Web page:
Jessie having been involved with some sort of AWE as a child gained special abilities which you get to take full advantage of throughout the game. They start out basic enough, you can lift objects and throw them at enemies or a wall whatever floats your boat. As you progress further through the game and deeper into the FBC you unlock more which shake up the game play in fun ways. Like with the gun the varying enemy types require you to attack or defend yourself in certain ways. One enemy likes to fly through the air throwing projectiles at you. I admit they gave me a lot of trouble at first as their projectiles did huge damage but then I unlocked the power to pull objects around me like a shield and they didn’t seem so tough anymore.


This is a pattern with Control. At first parts of it can seem quite difficult and feels like you are doing something wrong but then you get a new power and it clicks.

Towards the end of the game you end being quite powerful especially once you have upgraded a lot of your abilities. That doesn't mean you are impossible to kill. Control does a good job of balancing your super powers by having a meter that depletes as you use them and has to then charge back up. The same can be said of your health bar. You might think that with all these powers you can just stand still, block incoming damage, fire your bullets and all is well but you will die pretty quick with that approach. Enemies hit hard and the only way to gain back health is grab it from fallen foes. This forces you to keep on the move which makes the action in Control feel more impactful. It’s simple, keep moving and dodging attacks or die. This made moments where I was low health and had to run through a hail of gunfire to pick some up really exhilarating.

Home sweet home.


One stand out part of Control is the world itself. The entire game takes place in the Oldest House, the headquarters of FBC. This government building designed in the brutalist architecture style like so many big government buildings of the time is very much its own character. This huge maze of offices and maintenance halls which often changes and transforms due to the paranormal events taking place there. As you get deeper into the Oldest House you start to learn more about the FBC and much really goes on the secret government organisation. Much of this is told through collectable items such as memos and files which often have huge parts redacted giving you even more questions to add to the mystery. These collectables also brought some humor to the game like one heavily redacted memo mentioning a shark that escaped and was armed. These humorous collectibles reminded me of portal and the announcements you would hear from wonderful Cave Johnson and just as ludicrous.



Traversing the Oldest House is very much in the metroidvania style of gameplay. Parts which have been taken over by the Hiss are inaccessible until you find the source as well as areas that require a certain clearance level. This makes the Oldest House a place that encourages exploration and returning to areas will often net you with rewards that you may not have access to upon your first visit. As you open up more of the FBC you can fast travel using checkpoints called control points. These also act as re-spawn points if you die. While they are very plentiful throughout the world in some areas they can be a little far from your objective. Meaning if you die which I found happened to me a fair bit with some bosses you can have a long trek back. This can become tedious after repeated attempts especially hearing the same lines of dialogue as you make your way back to your goal.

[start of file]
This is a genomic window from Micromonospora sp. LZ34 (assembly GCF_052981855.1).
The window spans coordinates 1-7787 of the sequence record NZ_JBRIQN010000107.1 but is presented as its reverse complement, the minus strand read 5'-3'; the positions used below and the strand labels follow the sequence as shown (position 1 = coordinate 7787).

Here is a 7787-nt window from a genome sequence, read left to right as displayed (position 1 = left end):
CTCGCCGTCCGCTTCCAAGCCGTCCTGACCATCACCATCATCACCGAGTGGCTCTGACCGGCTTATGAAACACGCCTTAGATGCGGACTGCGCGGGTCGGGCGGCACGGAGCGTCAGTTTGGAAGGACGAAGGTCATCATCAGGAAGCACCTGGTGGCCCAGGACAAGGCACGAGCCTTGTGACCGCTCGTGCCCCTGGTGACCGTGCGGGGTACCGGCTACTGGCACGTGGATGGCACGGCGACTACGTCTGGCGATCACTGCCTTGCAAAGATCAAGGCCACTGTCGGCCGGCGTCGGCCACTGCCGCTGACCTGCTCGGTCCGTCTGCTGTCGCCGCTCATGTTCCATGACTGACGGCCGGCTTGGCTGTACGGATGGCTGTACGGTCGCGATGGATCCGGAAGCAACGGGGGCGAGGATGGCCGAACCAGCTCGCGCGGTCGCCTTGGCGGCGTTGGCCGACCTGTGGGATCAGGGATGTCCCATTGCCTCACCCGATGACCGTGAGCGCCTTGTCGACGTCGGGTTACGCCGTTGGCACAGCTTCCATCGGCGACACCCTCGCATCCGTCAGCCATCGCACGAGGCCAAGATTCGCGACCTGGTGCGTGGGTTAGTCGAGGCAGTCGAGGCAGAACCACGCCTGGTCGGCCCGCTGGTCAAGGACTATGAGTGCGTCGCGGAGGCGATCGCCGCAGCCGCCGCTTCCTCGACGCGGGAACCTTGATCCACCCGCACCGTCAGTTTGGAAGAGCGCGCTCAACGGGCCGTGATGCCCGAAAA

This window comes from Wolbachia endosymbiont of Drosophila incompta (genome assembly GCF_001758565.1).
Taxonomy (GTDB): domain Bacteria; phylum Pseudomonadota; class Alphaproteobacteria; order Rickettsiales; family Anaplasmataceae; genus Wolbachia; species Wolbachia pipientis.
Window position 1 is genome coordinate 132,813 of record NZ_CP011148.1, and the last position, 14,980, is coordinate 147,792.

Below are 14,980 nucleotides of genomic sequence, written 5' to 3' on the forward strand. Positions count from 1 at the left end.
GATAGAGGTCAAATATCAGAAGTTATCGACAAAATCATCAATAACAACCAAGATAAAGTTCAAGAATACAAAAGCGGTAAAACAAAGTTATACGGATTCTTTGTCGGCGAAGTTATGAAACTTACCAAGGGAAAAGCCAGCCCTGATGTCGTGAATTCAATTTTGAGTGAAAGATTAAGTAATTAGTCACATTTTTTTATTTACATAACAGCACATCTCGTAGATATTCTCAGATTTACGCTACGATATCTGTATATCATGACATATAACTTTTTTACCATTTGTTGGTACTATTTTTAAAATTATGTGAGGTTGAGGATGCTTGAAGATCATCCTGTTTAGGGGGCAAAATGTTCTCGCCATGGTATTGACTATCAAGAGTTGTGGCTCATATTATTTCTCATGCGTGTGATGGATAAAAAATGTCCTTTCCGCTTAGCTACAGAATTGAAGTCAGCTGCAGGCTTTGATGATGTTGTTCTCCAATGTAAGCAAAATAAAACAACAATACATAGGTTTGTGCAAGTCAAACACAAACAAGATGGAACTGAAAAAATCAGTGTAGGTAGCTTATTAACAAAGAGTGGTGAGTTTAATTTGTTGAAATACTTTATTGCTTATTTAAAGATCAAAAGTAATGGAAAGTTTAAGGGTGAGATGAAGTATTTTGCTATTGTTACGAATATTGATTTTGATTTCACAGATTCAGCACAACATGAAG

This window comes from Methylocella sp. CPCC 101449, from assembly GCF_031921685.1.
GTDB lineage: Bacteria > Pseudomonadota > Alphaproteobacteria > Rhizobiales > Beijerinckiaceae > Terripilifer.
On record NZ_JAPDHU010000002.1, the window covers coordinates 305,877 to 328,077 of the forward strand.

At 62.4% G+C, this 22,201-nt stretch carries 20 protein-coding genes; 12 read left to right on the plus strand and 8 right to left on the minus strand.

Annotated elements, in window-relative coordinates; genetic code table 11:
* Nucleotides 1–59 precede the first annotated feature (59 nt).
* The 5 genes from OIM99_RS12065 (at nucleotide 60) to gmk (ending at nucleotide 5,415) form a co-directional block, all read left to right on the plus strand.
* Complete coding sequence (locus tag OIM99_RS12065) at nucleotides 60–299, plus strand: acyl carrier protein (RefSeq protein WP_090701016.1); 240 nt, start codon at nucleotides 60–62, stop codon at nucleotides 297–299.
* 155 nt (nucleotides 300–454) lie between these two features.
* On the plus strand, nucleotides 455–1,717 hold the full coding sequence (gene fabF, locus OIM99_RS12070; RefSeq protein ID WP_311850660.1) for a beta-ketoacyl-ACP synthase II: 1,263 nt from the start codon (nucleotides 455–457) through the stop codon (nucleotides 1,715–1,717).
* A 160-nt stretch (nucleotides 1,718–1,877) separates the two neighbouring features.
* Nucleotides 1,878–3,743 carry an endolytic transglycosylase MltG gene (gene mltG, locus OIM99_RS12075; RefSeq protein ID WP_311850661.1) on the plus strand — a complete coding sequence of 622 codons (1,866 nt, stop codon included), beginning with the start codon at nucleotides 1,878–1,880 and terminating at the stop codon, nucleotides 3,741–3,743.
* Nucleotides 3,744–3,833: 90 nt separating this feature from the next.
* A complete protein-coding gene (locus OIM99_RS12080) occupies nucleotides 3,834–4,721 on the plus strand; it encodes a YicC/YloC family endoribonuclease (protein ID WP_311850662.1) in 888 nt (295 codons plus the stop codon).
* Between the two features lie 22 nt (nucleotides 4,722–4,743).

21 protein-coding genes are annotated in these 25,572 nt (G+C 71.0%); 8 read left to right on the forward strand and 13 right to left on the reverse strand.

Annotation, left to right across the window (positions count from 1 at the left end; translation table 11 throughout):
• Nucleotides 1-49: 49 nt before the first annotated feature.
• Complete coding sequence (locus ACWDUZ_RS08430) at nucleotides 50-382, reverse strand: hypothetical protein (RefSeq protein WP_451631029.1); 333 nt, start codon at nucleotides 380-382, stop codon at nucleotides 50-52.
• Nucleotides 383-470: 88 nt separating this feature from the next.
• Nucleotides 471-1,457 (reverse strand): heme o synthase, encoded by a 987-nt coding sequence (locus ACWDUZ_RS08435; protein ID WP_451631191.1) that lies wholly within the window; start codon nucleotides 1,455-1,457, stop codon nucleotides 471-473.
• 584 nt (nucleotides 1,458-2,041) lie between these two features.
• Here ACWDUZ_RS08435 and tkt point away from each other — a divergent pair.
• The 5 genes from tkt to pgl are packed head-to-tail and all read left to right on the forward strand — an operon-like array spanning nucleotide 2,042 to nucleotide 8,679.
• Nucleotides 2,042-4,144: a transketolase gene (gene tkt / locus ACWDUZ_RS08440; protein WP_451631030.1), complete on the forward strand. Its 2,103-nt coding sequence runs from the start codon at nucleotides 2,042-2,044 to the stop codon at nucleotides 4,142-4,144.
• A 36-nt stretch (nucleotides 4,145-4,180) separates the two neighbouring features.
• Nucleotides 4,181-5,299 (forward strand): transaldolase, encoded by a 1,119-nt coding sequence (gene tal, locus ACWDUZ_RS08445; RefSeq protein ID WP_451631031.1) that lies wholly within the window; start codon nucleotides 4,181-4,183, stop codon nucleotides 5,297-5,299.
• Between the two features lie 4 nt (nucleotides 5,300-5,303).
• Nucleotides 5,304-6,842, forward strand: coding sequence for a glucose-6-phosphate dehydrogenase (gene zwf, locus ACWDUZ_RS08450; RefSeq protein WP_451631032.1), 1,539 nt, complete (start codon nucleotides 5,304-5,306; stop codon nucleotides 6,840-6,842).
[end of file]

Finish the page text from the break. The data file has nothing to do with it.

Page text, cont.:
Control expectations.


After the 13 or so hours it took me to finish Control’s campaign I can say that the people who recommended the game to me were right. I had a great time working my way through the paranormal maze that is the Oldest House. Fighting enemies, reclaiming parts of the building, solving puzzles and most of all using kick ass telekinesis to fly, push over bad guys and throw desks around. The fully realized world of the FBC was a delight to rummage around in, finding memos and letters that ultimately left me with more questions than answers, but gave me deeper insight into the goings on of a secret government agency.



That's not to say that Control is perfect. The suspect facial animations often disconnected me from caring about the characters. Coupled with the not always but often poor acting there were several occasions where I was taken out of the story. Add the fact that checkpoints can sometimes be far from objectives and you will end up hearing this poor acting on repeat. However, none of these issues were so bad as to stop me having a blast playing the game and Control is not the first game out there to have these issues nor will it be the last.


I have yet to play the DLC the game has to offer but if they are anything like the main campaign I know I will have a blast. Especially with its latest one tying Alan Wake into the same universe. Remedy has built a cool paranormal, sci-fi world for the player to explore and discover new secrets and feel like a badass doing it.


Play this game if…

  • You like cool super powers.

  • You like solid 3rd person shooters.

  • You enjoy exploring and finding collectibles.

  • You enjoy environmental design.

  • You like super secret government agencies.


All images taken from the Control press kit here